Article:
Improving healthcare is a critical application for big data analytics and artificial intelligence (AI). Think of all that available patient information—from medical records, health monitoring devices, drug trials, genetics databases—there is no dearth of data. What is often lacking is a way to aggregate that trove of information and sort through it in a way that makes it useful.
If that can be accomplished, patient outcomes could be improved. Given the incentives insurance companies have to keep people healthy (i.e. out of the hospital) and prevent former patients from being readmitted, the stakes are high. If all that data could be used to make intelligent predictions about where a particular person is headed in terms of health, that could be a huge deal.
The advent of electronic health records, mandated over the last few years, has helped with patient care, but it’s not enough. “Now at least you can access data, but it’s still hard to make sense out of it,” Ashish Atreja, chief technology innovation and engagement officer for medicine at Mount Sinai’s Icahn School of Medicine told Fortune. “The health ecosystem lacks tools that can be used generally to make sense of that data.”
“A patient may spend one to two hours in an outpatient facility in a year, but then there are 5,000 waking hours spent outside the hospital, which is where outcomes can be affected. What we need is one tool to check on them at home,” he noted.
Towards this end, New York’s Mount Sinai Hospital plans to use CloudMedx Clinical AI Platform to help craft care for people who have—or might develop—congestive heart failure (CHF), a condition affecting an estimated 5 million Americans. CloudMedx is already working with Sutter Physician Services, a Sacramento-based healthcare organization to apply its AI services to patient care.
Patient information—whether it’s from a hospital systems’ Epic or Cerner (cern) electronic medical records (EMR) systems, or from personal fitness devices (think Fitbit (fit) or Jawbone), implantable medical devices or home monitors)—needs to be gathered and queried. CHF can be a chronic condition that is often managed with drugs, diet, exercise, blood pressure and respiratory function as measured by devices at home. If data from about these management approaches could be ingested into the CloudMedx system for processing.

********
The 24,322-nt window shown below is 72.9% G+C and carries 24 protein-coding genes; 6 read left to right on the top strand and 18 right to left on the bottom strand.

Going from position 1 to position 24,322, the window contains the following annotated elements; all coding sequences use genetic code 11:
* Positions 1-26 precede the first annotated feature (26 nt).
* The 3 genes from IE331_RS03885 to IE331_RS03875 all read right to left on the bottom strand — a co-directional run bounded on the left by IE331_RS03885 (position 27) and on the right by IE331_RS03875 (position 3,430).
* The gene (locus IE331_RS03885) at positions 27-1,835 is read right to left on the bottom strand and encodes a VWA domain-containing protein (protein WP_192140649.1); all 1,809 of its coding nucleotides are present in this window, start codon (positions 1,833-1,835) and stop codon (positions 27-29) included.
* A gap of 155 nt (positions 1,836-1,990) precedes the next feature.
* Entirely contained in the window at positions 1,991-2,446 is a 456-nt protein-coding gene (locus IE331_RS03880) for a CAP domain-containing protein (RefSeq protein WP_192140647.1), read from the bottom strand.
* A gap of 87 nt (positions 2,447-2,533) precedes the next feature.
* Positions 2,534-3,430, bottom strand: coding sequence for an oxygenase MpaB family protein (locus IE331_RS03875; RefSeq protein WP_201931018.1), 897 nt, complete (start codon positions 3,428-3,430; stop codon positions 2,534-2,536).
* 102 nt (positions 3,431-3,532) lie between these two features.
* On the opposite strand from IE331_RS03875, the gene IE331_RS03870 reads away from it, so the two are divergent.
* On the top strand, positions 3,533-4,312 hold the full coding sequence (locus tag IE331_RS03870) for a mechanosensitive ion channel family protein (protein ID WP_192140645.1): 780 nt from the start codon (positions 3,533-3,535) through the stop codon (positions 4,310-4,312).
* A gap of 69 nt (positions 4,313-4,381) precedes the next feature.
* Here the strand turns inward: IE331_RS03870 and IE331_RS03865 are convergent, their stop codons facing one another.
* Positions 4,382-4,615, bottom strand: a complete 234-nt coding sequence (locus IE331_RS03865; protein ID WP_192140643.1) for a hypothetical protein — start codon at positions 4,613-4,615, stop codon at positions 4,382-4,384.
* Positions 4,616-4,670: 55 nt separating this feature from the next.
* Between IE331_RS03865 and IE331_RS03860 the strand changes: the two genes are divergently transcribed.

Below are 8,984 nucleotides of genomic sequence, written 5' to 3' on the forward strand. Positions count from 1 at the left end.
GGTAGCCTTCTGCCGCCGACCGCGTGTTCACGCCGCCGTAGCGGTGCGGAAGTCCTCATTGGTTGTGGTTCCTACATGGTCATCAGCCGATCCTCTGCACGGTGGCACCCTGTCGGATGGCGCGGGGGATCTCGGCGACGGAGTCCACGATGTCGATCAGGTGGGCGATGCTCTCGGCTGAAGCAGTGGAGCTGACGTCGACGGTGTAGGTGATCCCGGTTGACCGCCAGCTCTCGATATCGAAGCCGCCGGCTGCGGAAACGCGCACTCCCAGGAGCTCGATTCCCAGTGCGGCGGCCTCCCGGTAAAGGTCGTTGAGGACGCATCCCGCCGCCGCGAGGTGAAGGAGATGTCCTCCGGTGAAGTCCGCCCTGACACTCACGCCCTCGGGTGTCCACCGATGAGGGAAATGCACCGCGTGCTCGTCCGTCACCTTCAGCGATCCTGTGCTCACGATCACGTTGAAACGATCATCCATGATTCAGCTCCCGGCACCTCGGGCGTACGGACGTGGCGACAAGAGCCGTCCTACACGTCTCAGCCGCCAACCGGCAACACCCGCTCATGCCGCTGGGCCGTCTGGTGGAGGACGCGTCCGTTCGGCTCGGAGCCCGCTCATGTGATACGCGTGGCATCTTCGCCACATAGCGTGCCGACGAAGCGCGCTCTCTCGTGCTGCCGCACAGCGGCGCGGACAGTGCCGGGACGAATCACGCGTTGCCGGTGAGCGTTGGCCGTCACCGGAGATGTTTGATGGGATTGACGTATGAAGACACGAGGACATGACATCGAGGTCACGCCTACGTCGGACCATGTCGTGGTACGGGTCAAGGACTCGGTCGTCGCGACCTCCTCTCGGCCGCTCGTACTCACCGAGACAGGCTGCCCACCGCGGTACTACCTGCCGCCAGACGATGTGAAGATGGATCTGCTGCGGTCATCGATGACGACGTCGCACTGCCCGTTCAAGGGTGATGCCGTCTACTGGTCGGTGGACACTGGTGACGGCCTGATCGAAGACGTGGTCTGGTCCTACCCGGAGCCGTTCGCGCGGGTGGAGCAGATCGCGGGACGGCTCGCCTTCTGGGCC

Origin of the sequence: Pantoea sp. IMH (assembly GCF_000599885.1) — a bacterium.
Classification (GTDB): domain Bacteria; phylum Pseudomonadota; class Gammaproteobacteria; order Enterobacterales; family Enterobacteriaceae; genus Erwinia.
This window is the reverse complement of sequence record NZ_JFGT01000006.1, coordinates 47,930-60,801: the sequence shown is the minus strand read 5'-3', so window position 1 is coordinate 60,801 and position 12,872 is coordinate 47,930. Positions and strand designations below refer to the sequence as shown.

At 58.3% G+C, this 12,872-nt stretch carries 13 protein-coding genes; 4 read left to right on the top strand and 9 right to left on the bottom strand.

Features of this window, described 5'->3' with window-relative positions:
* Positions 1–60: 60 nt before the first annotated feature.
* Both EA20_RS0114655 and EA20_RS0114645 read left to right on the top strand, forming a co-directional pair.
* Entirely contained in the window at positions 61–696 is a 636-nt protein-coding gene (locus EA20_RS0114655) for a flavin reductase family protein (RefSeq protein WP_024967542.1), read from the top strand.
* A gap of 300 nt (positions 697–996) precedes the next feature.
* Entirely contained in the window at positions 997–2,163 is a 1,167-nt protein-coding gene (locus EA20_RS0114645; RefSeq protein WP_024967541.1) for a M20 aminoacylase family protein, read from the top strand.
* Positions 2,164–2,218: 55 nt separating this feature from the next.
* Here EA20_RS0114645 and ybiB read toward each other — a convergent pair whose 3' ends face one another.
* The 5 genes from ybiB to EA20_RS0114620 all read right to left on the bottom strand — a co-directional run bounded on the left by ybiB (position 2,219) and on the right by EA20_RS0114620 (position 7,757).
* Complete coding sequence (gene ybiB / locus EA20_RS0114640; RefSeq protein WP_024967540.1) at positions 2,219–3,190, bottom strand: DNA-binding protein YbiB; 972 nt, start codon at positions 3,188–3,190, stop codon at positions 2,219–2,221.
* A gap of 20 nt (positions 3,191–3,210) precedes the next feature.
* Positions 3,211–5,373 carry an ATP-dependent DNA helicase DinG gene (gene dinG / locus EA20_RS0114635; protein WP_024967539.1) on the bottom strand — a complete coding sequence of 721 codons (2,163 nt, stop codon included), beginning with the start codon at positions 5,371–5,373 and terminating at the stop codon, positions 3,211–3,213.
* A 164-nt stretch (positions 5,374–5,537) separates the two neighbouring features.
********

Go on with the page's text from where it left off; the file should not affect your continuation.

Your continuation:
Public clouds, like Amazon (amzn)Web Services and Microsoft @msft(msft)Azure, provide the muscle to run huge data crunching jobs on Hadoop or some other data processing tool. CloudMedx runs on both AWS and Azure, adding its specialized analytics and algorithms that allow clinicians or researchers ask questions and get answers from all that data.
Based on that output, doctors can assess which patients are at risk of developing a disease or seeing their existing condition worsen, and prioritize what care needs to be administered immediately. It’s AI-assisted triage. The company says its system can process a variety of factors to predict which patients are most likely to be back in the hospital and help the clinician fine-tune treatment to keep that from happening.
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CloudMedx, which competes with IBM (ibm) Watson in this field, is becoming part of the Mt. Sinai Hospital Systems’ connected healthcare platform which helps physicians see if a patient’s condition—whether it is CHF or diabetes or something else—is being adequately controlled.
“We need tools to mine text data to figure out who needs the most proactive care and CloudMedx helps there,” Atreja said. That, in conjunction with other technology including Mt. Sinai’s in-house technology—like its secure text messaging system and telemedicine applications—provide a fuller picture of the patient even when the patient is at home.
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“If their blood pressure or weight goes up we get that data to our nurses and doctors,” he noted. And, to CloudMedx as well.